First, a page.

Spanish | Catalan | English | Alemán | Ruso | Chino | Follow us Facebook Budapest Dreams Twitter Budapest Dreams
Budapest, the pearl of the Danube

Budapest, the pearl of the Danube
Budapest, the Hungarian gateway, is a city with a special charm despite the state it was after World War II. Years of effort have managed to rebuild and return to their former glory, making it one of the most beautiful cities in Europe.
It is said that the Danube, the river that runs through Europe, divides the capital of Hungary into two parts, which are those that give the city its name: Buda, the hilly and old, and Pest, modern flat. However, the reality is totally opposite: the great river joins the two ancient cities forming one.
The best way to appreciate the size and beauty of Budapest is admired Pest from the Buda hills, and watch Parliament Buda from Pest. The Danube has a special significance for the city, as the reflection in the water of the spectacular buildings of Budapest offers a breathtaking view, especially at sunset.
Historical tour of the Hungarian capital
Budapest is one of those cities that is filled with hundreds of monuments and places to visit. We begin our tour with a walk along the main avenues like Andrássy, one of the most emblematic. This grand boulevard, built in 1872 and declared a World Heritage Site by UNESCO in 2002, connects the square Erzébel ter with Heroes Square, and terminates at the City Park. The natural charm of this avenue is due in large part to the beautiful facades of the houses that compose and Renaissance palaces that still remain. In addition, it houses the Budapest Opera House, Neo-Renaissance building whose exterior is decorated with sculptures of famous composers and musicians.
Heroes Square.
Andrássy Avenue is not just a place full of history, culture and art, is also a trade route in which you can eat at some of the trendiest restaurants, or spend a perfect afternoon shopping in the most exclusive boutiques like Armani, Louis Vuitton, Dior and Dolce & Gabanna.
Another important route is Váci utca, whose luxury shops, fine restaurants and cafes, theaters and art galleries have made it famous in the city. It is located parallel to the Danube between Vörösmarty Square and Grand Central Market, the largest in the city. It highlights the sale of crafts and traditional foods such as salami, foie, paprika paprika and its varied and delicious wines.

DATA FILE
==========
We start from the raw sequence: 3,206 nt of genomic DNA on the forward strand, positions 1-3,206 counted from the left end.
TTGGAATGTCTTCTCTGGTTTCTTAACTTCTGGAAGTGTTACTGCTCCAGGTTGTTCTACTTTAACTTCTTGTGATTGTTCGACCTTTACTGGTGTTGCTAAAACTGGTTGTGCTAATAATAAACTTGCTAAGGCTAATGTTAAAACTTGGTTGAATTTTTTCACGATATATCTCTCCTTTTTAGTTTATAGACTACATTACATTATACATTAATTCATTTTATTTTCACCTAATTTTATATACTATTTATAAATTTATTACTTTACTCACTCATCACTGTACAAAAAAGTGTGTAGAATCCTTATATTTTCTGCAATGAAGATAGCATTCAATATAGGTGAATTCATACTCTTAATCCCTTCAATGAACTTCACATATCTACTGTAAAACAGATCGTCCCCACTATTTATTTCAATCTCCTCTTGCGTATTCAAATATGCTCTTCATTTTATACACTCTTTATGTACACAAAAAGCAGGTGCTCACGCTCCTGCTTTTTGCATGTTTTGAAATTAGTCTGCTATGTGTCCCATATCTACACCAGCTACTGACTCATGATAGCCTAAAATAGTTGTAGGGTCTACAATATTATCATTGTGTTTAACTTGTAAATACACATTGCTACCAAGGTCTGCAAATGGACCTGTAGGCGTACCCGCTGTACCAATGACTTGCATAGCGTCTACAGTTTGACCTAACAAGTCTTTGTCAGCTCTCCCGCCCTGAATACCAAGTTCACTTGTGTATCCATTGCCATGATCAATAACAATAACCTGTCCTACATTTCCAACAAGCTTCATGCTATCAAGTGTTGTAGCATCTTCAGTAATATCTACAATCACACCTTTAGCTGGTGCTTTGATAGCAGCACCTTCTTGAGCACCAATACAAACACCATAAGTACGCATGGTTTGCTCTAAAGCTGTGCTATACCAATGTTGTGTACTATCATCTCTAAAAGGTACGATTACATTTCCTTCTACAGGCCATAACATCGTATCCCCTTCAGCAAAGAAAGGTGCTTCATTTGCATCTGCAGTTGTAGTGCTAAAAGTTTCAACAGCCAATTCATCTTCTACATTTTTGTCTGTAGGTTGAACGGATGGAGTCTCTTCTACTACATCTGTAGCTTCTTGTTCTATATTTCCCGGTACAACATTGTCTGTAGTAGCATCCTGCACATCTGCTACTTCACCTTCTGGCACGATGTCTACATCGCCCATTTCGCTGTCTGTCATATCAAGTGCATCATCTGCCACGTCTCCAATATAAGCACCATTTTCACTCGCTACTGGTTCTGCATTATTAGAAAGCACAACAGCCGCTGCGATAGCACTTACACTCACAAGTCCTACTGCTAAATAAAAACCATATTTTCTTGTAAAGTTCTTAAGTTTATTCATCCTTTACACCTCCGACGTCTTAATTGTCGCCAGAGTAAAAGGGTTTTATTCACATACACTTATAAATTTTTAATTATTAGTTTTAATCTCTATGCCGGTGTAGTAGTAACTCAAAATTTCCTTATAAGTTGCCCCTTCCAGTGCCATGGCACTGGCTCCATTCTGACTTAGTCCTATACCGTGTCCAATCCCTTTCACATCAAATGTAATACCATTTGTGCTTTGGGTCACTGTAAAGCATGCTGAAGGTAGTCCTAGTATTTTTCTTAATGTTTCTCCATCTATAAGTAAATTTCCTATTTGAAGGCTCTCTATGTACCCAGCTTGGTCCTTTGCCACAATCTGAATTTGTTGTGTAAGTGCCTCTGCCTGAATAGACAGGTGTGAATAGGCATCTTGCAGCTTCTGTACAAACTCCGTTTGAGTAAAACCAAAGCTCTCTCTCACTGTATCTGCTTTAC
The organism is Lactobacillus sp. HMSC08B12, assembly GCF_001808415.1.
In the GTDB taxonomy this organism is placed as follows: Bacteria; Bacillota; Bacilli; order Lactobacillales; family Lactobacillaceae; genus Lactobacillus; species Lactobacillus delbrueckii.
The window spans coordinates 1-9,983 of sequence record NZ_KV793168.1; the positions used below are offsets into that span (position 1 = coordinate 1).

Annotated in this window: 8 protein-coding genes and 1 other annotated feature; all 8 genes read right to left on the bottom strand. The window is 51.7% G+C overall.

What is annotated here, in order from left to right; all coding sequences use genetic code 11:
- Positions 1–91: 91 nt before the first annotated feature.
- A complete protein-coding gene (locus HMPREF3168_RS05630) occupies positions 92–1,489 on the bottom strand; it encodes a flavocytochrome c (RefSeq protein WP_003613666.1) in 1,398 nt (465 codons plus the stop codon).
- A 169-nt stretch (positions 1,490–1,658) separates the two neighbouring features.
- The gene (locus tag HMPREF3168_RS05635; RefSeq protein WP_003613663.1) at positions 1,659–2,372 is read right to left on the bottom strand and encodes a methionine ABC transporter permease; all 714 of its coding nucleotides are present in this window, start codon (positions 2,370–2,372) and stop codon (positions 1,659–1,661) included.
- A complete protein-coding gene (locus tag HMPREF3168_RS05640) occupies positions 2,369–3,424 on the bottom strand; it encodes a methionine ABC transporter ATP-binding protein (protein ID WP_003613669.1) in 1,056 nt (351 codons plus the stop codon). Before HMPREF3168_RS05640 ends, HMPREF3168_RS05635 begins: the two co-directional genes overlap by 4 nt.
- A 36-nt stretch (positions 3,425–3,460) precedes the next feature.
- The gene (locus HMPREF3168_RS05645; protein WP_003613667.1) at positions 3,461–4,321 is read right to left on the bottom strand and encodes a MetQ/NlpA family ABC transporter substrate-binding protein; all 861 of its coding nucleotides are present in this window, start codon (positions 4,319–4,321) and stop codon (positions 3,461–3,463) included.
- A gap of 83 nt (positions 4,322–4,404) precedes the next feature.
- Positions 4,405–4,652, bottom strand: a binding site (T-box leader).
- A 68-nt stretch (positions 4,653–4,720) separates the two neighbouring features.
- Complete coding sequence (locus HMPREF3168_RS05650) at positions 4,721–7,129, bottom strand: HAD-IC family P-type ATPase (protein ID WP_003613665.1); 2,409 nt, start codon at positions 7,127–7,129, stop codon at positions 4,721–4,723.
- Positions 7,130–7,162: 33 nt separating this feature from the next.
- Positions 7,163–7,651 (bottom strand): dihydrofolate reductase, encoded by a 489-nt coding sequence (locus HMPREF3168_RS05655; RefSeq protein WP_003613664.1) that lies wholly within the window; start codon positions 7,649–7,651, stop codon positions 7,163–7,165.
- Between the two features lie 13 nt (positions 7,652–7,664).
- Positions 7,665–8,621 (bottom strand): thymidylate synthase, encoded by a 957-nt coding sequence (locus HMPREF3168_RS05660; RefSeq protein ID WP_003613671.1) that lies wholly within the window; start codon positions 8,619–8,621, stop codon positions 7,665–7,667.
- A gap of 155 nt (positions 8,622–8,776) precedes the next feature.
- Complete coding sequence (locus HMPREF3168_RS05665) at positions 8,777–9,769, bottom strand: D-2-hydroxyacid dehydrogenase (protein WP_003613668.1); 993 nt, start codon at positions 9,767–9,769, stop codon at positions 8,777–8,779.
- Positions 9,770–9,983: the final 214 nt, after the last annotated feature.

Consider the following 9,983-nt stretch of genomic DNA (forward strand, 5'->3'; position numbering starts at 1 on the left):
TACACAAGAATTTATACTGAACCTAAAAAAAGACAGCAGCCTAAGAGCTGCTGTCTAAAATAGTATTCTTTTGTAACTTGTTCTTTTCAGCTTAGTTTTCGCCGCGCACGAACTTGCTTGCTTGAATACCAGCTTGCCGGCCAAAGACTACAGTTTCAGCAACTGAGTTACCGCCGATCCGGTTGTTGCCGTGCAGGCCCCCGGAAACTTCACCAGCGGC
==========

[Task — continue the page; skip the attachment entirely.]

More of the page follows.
Continue through the Castle District, where the Royal Palace of Buda Castle, former residence of Hungarian kings for centuries. It was built in the thirteenth century, and after continuous occupations, was partially destroyed in World War II. Thanks to this devastation, in its reconstruction were installed some museums like the Budapest History Museum, through which you can make a fascinating tour of the city over a thousand years, or the National Gallery of Hungary, with ten rooms dedicated to Hungarian art from the eleventh to the twentieth century. In this room also highlight the National Library, with more than two million volumes, and the Castle Theatre, where Beethoven conducted a concert in 1800.
Szechenyi thermal baths, outdoors, are one of the great attractions of Budapest.
Near the Buda Castle is the Chain Bridge, Budapest's oldest and best known of the Danube. It was built between 1842 and 1847, but was almost completely destroyed in the Great War and was opened again in 1949. The view of the bridge lit up at night, near the Royal Palace, is one of the finest images of the city.
Visit the Buda Castle and the Chain Bridge is ideal for combining with the Fisherman's Bastion and Matthias Church. The first of these two monuments is a viewpoint situated on the hill of Buda, on the west bank of the Danube, from where you can see Pest. Its construction in form of seven towers commemorates the seven Magyar tribes that founded Hungary in the 896. From the Church of St. Matthias, meanwhile, highlights its dome covered with colorful tiles, his murals and stained glass of the rear edgy and real and artistic treasures of the south porch.
In the center of Pest, the Danube, visit the Parliament, the most representative of the city and one of the most famous in Europe. Its construction in the late nineteenth century demonstrated the economic power of Hungary at that time. Login to Parliament necessarily involves visiting three rooms: the main staircase, the Dome Room (where you can admire the crown jewels of Hungary) and the former Upper House.
We end our tour with a visit to Budapest's Great Synagogue or Jewish Synagogue, the second largest in the world after that of Jerusalem. It was built in 1859 romantic-Byzantine style. During World War II, the Nazis did a Jewish ghetto in its surroundings, which later became a concentration camp. Annex to the synagogue is the Hall of Heroes, with capacity for 3,000 people, and the Hungarian Martyrs Monument, built in 1991.
Budapest is the city where history, culture and ancient art are visible in each of its monuments and streets.
Source: The Economist
Book your apartment in Budapest through
Quality studios and apartments in the best areas of Budapest and at competitive prices.
Information and reservations for apartments in Budapest to